‘I not even’

Cruising west, out of Pennsylvania, we stopped in a little community called Triadelphia, West Virginia. It was lunchtime and our driver needed to eat. (That’s me) We strolled into a Cracker Barrel and sat down.

While our food was being prepared, a family of four came in – the parents, a boy and a girl. The boy was probably 6 and his little sister was 4. As I sipped on some very good coffee we watched the children play with those giant checker-boards they have. Obviously, the girl had played this game before: someone had taught her to make the moves in her mind before moving them permanently. She would look the board over and trace an imaginary line where each move would put her. Most likely, these kids were home-schooled for the brother did not get impatient with her method of selecting her moves. We were enthralled as her mind and eyes moved with each finger-tracing. Soon, it was time to go so I picked up our bill and stopped beside their game-board. I asked, “Who is the better player? Neither one wanted to readily admit that so the boy said, we are even. I think he meant that, since the game had just started, no one had won yet. But the girl was not content with his summation. Unable to form complete sentences her response was, “I not even.” She reached over to her side and picked up one checker, the game’s only trophy, so far. She had won it from her brother – she knew that she was ahead for he had none of hers.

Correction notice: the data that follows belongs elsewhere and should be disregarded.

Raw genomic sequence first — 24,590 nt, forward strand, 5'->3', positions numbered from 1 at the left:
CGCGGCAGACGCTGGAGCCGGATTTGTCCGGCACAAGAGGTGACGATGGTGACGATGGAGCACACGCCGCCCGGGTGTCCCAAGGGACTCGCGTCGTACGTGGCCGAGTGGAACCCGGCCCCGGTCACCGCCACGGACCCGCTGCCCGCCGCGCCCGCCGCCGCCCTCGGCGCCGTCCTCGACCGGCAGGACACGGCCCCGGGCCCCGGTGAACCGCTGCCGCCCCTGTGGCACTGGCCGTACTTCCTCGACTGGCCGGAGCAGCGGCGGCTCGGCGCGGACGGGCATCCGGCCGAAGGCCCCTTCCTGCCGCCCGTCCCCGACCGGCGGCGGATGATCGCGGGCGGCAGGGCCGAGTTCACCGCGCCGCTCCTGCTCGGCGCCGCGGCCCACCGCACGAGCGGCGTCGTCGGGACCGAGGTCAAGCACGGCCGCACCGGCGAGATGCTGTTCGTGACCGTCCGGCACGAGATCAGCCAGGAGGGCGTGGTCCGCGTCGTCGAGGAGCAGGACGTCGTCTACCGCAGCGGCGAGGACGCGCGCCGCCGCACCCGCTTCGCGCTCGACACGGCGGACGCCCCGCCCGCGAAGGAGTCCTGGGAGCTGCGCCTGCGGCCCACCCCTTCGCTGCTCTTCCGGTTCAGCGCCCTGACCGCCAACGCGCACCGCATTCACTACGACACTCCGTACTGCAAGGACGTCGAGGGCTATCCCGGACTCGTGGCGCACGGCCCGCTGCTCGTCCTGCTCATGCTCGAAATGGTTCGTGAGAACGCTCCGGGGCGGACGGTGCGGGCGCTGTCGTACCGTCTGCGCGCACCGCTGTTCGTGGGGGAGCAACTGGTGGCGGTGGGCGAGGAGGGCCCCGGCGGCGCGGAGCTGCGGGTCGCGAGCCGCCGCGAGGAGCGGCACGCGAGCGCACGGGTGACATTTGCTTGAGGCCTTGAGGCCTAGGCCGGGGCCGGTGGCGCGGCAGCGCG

I thought about her ability to trace those moves and how wonderful that would be if all her life-choices would be that well thought out. Young people are prone to act without much thought. All too soon, they are caught-up in poor decisions and unable to make sense of what they had chosen. I said a silent prayer that her method of choosing, what she wanted in life, would always be the right move: never taking her into difficult situations.

We thank God these parents gave their children fundamental building blocks to cope with this old sinful life. We see too often that so many families have failed to teach that God blesses those who care for him. My prayer would be that the whole would trace their choices before they become reality.